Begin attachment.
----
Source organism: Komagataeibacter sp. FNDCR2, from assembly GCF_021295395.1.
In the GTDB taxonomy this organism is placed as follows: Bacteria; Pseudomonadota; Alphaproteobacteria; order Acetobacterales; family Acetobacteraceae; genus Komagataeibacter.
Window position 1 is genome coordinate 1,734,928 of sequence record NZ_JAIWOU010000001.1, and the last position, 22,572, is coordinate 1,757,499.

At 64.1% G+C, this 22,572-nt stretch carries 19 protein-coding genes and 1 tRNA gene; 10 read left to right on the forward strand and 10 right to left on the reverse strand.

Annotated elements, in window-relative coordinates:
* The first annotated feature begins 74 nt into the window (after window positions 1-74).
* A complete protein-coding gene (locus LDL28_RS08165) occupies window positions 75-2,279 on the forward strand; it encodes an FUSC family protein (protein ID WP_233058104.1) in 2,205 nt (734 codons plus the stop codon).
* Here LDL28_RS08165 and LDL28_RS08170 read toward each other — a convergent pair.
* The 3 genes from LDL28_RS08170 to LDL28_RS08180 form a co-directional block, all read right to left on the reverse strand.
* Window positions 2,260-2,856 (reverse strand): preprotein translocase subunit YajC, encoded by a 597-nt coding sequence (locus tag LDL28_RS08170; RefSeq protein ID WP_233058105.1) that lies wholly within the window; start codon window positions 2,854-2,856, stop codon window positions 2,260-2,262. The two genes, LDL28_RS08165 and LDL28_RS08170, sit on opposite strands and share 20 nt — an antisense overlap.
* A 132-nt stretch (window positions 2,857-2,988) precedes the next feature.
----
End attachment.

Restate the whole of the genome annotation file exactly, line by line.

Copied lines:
Source organism: Komagataeibacter sp. FNDCR2, from assembly GCF_021295395.1.
In the GTDB taxonomy this organism is placed as follows: Bacteria; Pseudomonadota; Alphaproteobacteria; order Acetobacterales; family Acetobacteraceae; genus Komagataeibacter.
Window position 1 is genome coordinate 1,734,928 of sequence record NZ_JAIWOU010000001.1, and the last position, 22,572, is coordinate 1,757,499.

At 64.1% G+C, this 22,572-nt stretch carries 19 protein-coding genes and 1 tRNA gene; 10 read left to right on the forward strand and 10 right to left on the reverse strand.

Annotated elements, in window-relative coordinates:
* The first annotated feature begins 74 nt into the window (after window positions 1-74).
* A complete protein-coding gene (locus LDL28_RS08165) occupies window positions 75-2,279 on the forward strand; it encodes an FUSC family protein (protein ID WP_233058104.1) in 2,205 nt (734 codons plus the stop codon).
* Here LDL28_RS08165 and LDL28_RS08170 read toward each other — a convergent pair.
* The 3 genes from LDL28_RS08170 to LDL28_RS08180 form a co-directional block, all read right to left on the reverse strand.
* Window positions 2,260-2,856 (reverse strand): preprotein translocase subunit YajC, encoded by a 597-nt coding sequence (locus tag LDL28_RS08170; RefSeq protein ID WP_233058105.1) that lies wholly within the window; start codon window positions 2,854-2,856, stop codon window positions 2,260-2,262. The two genes, LDL28_RS08165 and LDL28_RS08170, sit on opposite strands and share 20 nt — an antisense overlap.
* A 132-nt stretch (window positions 2,857-2,988) precedes the next feature.